The Wanderer and the City - Nomadic Figures in the Writing of "das Rote Wien"
Although nomadic figures feature in literature in an almost infinite variety of forms they are often used to express similar themes: freedom, perpetual movement, marginality or difference, solitude and an intimate relationship with nature. Unsurprisingly, nomads appear more often – both in writing and society – during times of crisis. The aim of the project is to investigate the developments and variations of nomadic figures in Austrian writing 1900-1938. It will examine the creative tension that can be found in the works of many Socialist writers as regards homeless wanderers and their relationship to the idealised collective that was "Red Vienna".An astonishing number of leading Austromarxist figures were themselves wanderers and wrote about their experiences. These differing experiences already show the contrasts which characterise Socialist writing of the period: some authors were forced to wander, others saw their 'Wanderjahre' as part of their training as future political/cultural leaders. In both cases, however, I will demonstrate how wanderers became an important symbolic part of their writing. On one hand, their comfortless life could be used to represent the economic misery and alienation that Socialism wished to combat; on the other, they offered writers a perspective outside society with a degree of ideological independence. However, "Red Vienna" could not always offer a home to either the real or the written wanderers. A nomadic lifestyle does not only infer resistance to capitalism, but also, ultimately, to most kinds of political organisation. Concentrating on the 'Feuilletons' of the Social Democrat press, I will examine this dual standpoint as the basis for the uneven literary style of much Socialist writing of the time with its mixture of Romantic elements and politically motivated realism. In this respect, wandering figures were also part of the Socialists’ overall project of incorporating marginal and oppressed groups into Austria’s political and cultural life, or at the very least, drawing them to the attention of the reading public.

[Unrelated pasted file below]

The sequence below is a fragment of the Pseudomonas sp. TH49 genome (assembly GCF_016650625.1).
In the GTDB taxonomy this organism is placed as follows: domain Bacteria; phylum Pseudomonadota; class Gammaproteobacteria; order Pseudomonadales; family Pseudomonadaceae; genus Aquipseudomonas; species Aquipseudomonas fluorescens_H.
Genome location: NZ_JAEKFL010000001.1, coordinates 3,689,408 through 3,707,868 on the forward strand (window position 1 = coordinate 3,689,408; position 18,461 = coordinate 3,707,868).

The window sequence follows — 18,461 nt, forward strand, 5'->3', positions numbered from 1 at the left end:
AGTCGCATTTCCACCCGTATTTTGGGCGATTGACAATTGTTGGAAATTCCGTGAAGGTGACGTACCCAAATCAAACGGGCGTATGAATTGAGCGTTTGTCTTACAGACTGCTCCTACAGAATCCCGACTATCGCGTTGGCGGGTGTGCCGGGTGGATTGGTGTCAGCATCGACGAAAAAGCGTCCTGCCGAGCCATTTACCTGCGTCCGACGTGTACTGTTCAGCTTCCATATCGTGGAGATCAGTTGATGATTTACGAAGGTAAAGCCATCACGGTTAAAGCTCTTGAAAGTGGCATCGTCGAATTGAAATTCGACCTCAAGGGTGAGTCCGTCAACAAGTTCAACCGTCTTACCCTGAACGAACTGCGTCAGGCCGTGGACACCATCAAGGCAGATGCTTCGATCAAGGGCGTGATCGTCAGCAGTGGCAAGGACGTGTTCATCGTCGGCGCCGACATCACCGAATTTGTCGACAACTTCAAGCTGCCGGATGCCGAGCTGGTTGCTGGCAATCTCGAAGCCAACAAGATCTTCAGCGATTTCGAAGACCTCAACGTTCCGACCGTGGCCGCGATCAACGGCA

Dr. phil, born 1973 in Cherry Burton, East Yorkshire, UK, Studied Modern Languages at Oxford University